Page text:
June 13, 2011

Bulk view

Decision review: Kitchen counter computing (ad hoc standing desk)

imageI switched to using the kitchen counter as my standing desk last month, and it’s working really well. I like working in the kitchen: natural light, plenty of water and healthy snacks, and the occasional cat-cuddling break. The kitchen counter is just the right height for typing. I don’t have an eye-level monitor, but if I keep good posture and take frequent breaks (to cuddle cats, for example), my neck doesn’t hurt.

Standing up also keeps me from the bad habit of crossing my legs at the knees. I fidget more, too – do more stretches, take care of more little chores around the kitchen while thinking about code. Good for circulation.

Not a bad experiment. I think I’ll keep on going.

Now if only we had counters at the right height in the office. There’s a bar-height counter, but it’s a little too high for me to comfortably type on. Maybe two recycling bins upended on a desk…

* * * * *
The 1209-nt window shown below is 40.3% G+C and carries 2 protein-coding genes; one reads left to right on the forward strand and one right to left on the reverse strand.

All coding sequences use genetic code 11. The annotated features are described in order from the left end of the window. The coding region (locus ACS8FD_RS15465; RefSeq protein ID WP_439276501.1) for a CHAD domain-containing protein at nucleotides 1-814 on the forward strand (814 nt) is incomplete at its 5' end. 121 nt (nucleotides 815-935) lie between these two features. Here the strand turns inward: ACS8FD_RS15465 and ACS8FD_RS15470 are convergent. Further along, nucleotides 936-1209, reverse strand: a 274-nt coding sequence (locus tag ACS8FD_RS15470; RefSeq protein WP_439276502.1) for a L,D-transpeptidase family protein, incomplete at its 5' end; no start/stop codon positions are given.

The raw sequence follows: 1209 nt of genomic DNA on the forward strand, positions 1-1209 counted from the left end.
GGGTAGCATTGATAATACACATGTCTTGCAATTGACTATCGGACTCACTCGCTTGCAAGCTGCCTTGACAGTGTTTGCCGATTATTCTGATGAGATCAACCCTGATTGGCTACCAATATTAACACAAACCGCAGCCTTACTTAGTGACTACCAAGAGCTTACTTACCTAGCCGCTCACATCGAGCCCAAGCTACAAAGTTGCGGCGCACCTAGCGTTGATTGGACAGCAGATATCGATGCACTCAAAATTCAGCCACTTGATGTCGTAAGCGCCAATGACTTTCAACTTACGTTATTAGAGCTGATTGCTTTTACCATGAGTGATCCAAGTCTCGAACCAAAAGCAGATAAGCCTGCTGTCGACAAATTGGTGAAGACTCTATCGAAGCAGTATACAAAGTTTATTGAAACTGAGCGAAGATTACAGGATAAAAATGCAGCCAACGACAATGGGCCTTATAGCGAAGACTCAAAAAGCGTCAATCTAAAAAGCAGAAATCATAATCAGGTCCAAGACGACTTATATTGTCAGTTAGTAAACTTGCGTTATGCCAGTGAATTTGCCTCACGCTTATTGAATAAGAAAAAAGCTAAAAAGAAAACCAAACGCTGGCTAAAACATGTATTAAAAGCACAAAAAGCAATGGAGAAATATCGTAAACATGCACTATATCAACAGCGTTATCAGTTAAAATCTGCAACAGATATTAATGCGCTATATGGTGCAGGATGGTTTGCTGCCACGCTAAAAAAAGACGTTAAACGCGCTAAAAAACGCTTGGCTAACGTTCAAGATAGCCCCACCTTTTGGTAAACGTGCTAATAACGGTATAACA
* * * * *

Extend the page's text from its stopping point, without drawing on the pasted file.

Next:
This is what my blog looks like on paper

I’ve switched to printing out my blog archives monthly instead of yearly, so now I’m all caught up again. It’s surprising how it all adds up. Here’s my blog since just 2007, printed single-space, double-column, double-sided, with monthly indexes:

There’s more beyond that, as I didn’t print out my older posts. Here’s a visual summary from my reflection on 8 years of blogging:


I’m surprised that I quite enjoy reading my old posts. I find it difficult to listen to my presentation recordings – I get impatient, I want to move on – but I like reading, particularly when I come across posts I’ve forgotten writing. There’s a lot in here. It’s fun remembering what it was like to look for my first apartment, hanging out with friends, dealing with challenges. I like revisiting my questions, decisions, and plans. There are many things that spark ideas for new posts and sketches.

This print-out is part of playing the long game with writing. I’ve got electronic backups of my blog. A paper backup further increases the chances that I’ll be able to revisit these ideas decades down the line. And it supports serendipity and reflective practice, too. Who knows what I’ll rediscover or review?

Pretty cool. Thanks for sharing the journey so far. Looking forward to what’s ahead!